Hungarian Goulash - Magyar Gulyás

Gulyás has a very long history in Hungary and there are so many different varieties made today. It was originally made by herdsmen in rural areas of Hungary, who were called gulyás, and from whom this soup is named. The gulyás would go out to the fields to tend to their flocks, not coming home for days. The simplicity of the soup made it a staple and an important meal for these men.

I have found many recipes for goulash, both in books and across the internet. One thing is certain, traditional Hungarian goulash is a soup, not a thick chunky stew that most of us Americans seem to think of it as.. and have changed it to be. Because of the wide variances in all the recipes I have found, it's difficult to find a recipe that looks "traditional" to me. Though, I was able to find a simple base recipe from an old cookbook written and published in Hungary, sometime between the two World Wars. I've based my version of Goulash off this recipe.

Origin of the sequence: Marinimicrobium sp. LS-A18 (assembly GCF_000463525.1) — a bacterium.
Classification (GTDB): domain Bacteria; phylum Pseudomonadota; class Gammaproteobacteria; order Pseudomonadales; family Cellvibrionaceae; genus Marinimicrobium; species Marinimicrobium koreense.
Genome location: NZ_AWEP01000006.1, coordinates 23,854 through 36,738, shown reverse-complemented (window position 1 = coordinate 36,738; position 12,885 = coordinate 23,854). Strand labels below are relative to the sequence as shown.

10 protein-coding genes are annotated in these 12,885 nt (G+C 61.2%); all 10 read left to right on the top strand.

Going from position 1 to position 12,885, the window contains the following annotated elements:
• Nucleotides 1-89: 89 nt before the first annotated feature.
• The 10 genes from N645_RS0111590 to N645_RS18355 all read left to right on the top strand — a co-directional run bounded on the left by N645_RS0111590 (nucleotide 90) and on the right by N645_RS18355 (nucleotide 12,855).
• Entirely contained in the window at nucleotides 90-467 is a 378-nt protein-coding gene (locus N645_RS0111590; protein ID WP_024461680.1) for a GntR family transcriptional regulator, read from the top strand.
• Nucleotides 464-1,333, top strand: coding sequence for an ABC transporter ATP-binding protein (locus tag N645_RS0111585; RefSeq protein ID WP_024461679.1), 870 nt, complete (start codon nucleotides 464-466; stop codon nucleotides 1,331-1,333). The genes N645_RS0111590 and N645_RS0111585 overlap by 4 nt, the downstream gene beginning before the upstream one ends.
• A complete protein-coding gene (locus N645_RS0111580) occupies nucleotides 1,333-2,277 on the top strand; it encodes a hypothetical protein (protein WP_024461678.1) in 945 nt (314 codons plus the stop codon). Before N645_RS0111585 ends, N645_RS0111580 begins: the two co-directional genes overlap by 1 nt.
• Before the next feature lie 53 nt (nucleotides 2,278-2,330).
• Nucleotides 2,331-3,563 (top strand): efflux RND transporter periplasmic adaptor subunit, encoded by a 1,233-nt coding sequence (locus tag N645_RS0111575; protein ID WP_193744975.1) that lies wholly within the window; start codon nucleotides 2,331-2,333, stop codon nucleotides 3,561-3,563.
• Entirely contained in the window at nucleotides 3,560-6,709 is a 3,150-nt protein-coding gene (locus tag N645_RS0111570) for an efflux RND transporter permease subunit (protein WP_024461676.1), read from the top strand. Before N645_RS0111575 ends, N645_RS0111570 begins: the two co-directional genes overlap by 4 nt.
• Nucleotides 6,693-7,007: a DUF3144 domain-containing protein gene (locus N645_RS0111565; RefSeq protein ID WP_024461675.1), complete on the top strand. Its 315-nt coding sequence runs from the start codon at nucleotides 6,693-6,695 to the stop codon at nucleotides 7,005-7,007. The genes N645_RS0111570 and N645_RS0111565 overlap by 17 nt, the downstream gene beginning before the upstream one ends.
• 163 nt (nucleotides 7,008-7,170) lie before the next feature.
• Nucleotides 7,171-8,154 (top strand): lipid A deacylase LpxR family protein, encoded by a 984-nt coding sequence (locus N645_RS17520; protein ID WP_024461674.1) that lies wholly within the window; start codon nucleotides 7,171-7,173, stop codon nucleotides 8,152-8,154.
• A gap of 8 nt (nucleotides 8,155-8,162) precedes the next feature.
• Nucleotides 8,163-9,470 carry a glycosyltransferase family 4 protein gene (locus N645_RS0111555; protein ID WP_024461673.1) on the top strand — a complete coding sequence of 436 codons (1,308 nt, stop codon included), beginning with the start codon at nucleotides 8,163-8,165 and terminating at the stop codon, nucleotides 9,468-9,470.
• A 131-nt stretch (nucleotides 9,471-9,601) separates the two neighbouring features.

Hungarian Goulash:
2 lbs beef, 3/4 inch cubes
2 onions, chopped
1 green pepper, chopped
3-4 medium potatoes, peeled and 3/4 inch cubes
2 cloves garlic, finely minced
2 Tbs Hungarian sweet paprika
1 tsp caraway seeds, slightly crushed with the back of a spoon
2 Tbs butter or oil
sour cream for garnish
fresh dill for garnish, if available
salt to taste

 1. In a pot, fry the onion in the butter or oil on medium heat, just until they begin to brown. Toss in cubed beef, green pepper, paprika and caraway seeds along with roughly 1 cup of water. Mix thoroughly so there are no clumps from paprika. Put on the lid and let simmer for about 15-20 minutes, until the beef is cooked completely through and has begun to absorb the flavors of the paprika and caraway seeds.

2. Add 8 cups of water along with the salt and mix thoroughly so everything is evenly mixed. Place the lid on the pot and let simmer for at least one hour, preferably two. The longer it cooks, the more tender the beef will be.

3. Twenty minutes prior to serving, toss in peeled and cubed potatoes and let boil. After twenty minutes have passed, the goulash is done.

4. Serve in bowls, garnished with a dollop of sour cream and fresh dill. The sour cream and fresh dill really add that finishing touch to the dish, they are absolutely necessary! Enjoy!